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The phylogeny, morphological evolution and biogeography of the Gaultherieae (Ericaceae).

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The tribe Gaultherieae (Ericaceae: subfamily Vaccinioideae) comprises Chamaedaphne Moench, Diplycosia Blume, Eubotrys Nutt., Eubotryoides (Nakai) Hara, Gaultheria Kalm ex L., Leucothoë D. Don, and Tepuia Camp., with a total of approximately 250 species. The tribe is defined by its four-appendaged anthers and a base chromosome number of 11, although both of these characters also occur in a closely related genus, Zenobia D. Don (tribe Andromedeae; Kron et al. 2002). The group exhibits an amphi-Pacific distribution, that is, temperate and tropical regions of the Americas, eastern Asia, Southeast Asia, and New Guinea, Australia, and New Zealand. The informally named wintergreen group (Diplycosia, Gaultheria and Tepuia) is thought to be diagnosable by the presence of methyl salicylate, although this compound has apparently been lost in many species (or has not been detected). Phylogenetic analyses using DNA sequence data have shown that the Gaultherieae and the wintergreen group are monophyletic. Optimization of morphological characters emphasized in classifications of the Gaultherieae onto the molecular phylogeny revealed that (1) fleshy calyces evolved either early in the lineage leading to the wintergreen group or later in two separate clades; (2) capsular fruits are plesiomorphic and berry fruits have evolved independently in Diplycosia and Tepuia and once or twice within a large clade containing all sampled Gaultheria sect. Pernettya members and Gaultheria species not exhibiting a berry fruit; and (3) A racemose inflorescence is the ancestral state for both the Gaultherieae and wintergreen group. Solitary-flowered inflorescences have evolved at least eight times within the Gaultherieae, with several changes back to racemose or fascicular inflorescences. The genus Leucothoë s.l. has been split into as many as three genera in current taxonomic work involving morphological data. Based on phylogenetic data, Leucothoë s.l. is divided into three genera: Eubotryoides (E. grayana), Eubotrys (E. racemosa and E. recurva), and Leucothoë s.s. (L. axillaris, L. davisiae, L. fontanesiana, L. griffithiana, and L. keiskei). Several strongly supported clades within the wintergreen group (i.e., Gaultheria s.s.) include members from a particular geographic region. Phylogenetic relationships within Gaultheria L. from Australia and New Zealand were examined by using DNA sequence data and it was found that all Australia/New Zealand species form a clade that is sister to a clade of temperate South American species. A historical biogeographical analysis that included the temperate southern hemisphere element in Gaultheria suggests a South American origin of the Australia/New Zealand clade, followed by three dispersal events from New Zealand to Australia. Whether the origin is from temperate or tropical South America is ambiguous in the analysis. The species of Gaultheria from Australia and New Zealand were analyzed using morphological data and the species number for this region was reduced from fifteen to ten; the results were corroborated by the molecular phylogeny. Finally, the disjunct Brazilian species of Gaultheria were analyzed in a molecular phylogeny. Six species of Gaultheria are endemic to the Mata Atlantica (Atlantic rainforest) in Brazil, several of which exhibit unique morphological characters within Gaultheria. A strongly supported clade of five Brazilian endemics was recovered (corresponding to the currently recognized G. ser. Myrtilloideae clade) and is sister to a clade of Gaultheria from temperate South America. Gaultheria serrata, another endemic Gaultheria species and two other Gaultheria that exhibit distributions in Brazil and the Andes are closely related to each other and other species from the Andes/Mexico. These results support the hypothesis that some Brazilian species of Gaultheria are derived from Andean ancestors. However, the G. ser. Myrtilloideae clade is imbedded within a clade containing species from temperate South America, indicating that the Andes may not have served as the only source area for the species in the Mata Atlantica of Brazil.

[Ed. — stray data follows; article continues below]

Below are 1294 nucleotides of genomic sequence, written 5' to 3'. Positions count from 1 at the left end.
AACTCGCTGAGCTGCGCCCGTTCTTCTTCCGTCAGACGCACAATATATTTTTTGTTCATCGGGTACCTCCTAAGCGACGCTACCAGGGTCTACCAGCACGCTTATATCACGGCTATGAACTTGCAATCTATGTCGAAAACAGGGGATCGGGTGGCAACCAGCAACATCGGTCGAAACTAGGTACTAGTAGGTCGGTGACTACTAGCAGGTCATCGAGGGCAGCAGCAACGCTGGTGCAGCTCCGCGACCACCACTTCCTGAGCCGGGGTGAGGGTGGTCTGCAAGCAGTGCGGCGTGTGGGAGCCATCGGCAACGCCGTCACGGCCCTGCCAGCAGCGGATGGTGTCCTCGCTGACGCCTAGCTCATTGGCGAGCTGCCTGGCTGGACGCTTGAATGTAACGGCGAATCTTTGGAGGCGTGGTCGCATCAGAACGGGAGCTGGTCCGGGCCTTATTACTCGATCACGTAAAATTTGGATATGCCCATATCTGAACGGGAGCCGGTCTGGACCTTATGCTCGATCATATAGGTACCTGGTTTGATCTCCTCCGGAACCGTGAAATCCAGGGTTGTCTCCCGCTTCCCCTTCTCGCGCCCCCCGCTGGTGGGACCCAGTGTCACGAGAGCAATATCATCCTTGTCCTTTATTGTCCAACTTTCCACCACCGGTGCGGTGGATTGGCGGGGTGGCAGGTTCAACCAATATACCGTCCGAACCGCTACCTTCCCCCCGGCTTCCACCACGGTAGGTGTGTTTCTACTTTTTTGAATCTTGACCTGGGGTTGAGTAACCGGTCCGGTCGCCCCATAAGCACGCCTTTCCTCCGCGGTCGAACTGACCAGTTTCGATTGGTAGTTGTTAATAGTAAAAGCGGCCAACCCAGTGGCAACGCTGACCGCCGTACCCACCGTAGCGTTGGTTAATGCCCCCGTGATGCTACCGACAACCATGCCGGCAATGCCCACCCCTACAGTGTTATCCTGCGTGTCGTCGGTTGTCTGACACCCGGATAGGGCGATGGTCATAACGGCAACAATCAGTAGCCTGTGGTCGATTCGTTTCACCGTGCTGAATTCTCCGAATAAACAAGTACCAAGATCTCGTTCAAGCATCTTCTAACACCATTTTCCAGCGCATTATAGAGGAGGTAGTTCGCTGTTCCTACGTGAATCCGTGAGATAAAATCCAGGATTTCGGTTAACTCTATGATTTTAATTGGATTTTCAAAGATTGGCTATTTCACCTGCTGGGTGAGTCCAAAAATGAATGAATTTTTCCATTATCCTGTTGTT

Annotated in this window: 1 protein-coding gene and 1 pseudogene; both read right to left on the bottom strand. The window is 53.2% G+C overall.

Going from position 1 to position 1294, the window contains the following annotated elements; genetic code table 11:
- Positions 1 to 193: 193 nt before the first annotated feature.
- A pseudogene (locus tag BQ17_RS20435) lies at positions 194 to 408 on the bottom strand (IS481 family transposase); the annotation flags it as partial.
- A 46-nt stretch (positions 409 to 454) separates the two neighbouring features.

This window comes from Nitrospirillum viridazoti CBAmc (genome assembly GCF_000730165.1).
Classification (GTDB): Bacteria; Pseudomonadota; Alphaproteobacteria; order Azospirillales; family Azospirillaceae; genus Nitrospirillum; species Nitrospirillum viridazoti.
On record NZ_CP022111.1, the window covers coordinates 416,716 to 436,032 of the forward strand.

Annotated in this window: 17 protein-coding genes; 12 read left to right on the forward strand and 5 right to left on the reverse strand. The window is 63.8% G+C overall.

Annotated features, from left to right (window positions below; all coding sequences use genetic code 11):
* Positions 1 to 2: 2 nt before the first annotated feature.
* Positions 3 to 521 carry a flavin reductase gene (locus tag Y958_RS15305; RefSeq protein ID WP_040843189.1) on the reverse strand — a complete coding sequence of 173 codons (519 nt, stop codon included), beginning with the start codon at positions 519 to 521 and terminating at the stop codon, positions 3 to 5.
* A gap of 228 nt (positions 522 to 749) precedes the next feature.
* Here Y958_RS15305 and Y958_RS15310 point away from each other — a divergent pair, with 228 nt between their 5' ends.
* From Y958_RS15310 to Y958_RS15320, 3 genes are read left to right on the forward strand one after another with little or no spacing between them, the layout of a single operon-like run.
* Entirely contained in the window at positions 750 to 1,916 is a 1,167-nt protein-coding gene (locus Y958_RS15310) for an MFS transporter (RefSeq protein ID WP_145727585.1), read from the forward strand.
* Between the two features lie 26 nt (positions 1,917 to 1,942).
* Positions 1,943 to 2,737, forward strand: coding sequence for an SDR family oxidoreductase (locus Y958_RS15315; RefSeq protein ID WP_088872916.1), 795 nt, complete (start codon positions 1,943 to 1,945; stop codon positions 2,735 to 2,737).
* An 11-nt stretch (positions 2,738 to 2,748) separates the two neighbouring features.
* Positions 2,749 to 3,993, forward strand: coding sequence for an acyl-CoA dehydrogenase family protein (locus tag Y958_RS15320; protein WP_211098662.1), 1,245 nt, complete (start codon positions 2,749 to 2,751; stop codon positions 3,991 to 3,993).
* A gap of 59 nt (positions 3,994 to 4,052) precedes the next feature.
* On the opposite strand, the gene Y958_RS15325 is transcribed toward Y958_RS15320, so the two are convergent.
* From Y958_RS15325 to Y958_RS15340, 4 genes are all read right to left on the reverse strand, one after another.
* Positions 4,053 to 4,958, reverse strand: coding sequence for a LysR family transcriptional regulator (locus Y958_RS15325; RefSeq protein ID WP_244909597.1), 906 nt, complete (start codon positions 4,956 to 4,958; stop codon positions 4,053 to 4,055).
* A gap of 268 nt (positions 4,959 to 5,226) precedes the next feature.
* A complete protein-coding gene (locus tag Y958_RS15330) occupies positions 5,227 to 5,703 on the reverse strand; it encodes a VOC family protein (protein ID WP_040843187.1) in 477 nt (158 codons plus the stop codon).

calyx evolution
fruit evolution
southern hemisphere
Bush, Catherine (author)
Murrell, Zack (committee chair)
Kron, Kathleen A. (committee member)
Smith, William K. (committee member)
Weigl, Peter D. (committee member)
Zeyl, Clifford (committee member)
2010-04-05T15:44:35Z (accessioned)
2010-06-18T19:00:09Z (accessioned)
2010-04-05T15:44:35Z (available)
2010-06-18T19:00:09Z (available)
2010-04-05T15:44:35Z (issued)
Biology (discipline)
http://hdl.handle.net/10339/14930 (uri)
Wake Forest University
Release the entire work for access only to the Wake Forest University system for one year from the date below. After one year, release the entire work for access worldwide. (accessRights)
The phylogeny, morphological evolution and biogeography of the Gaultherieae (Ericaceae).

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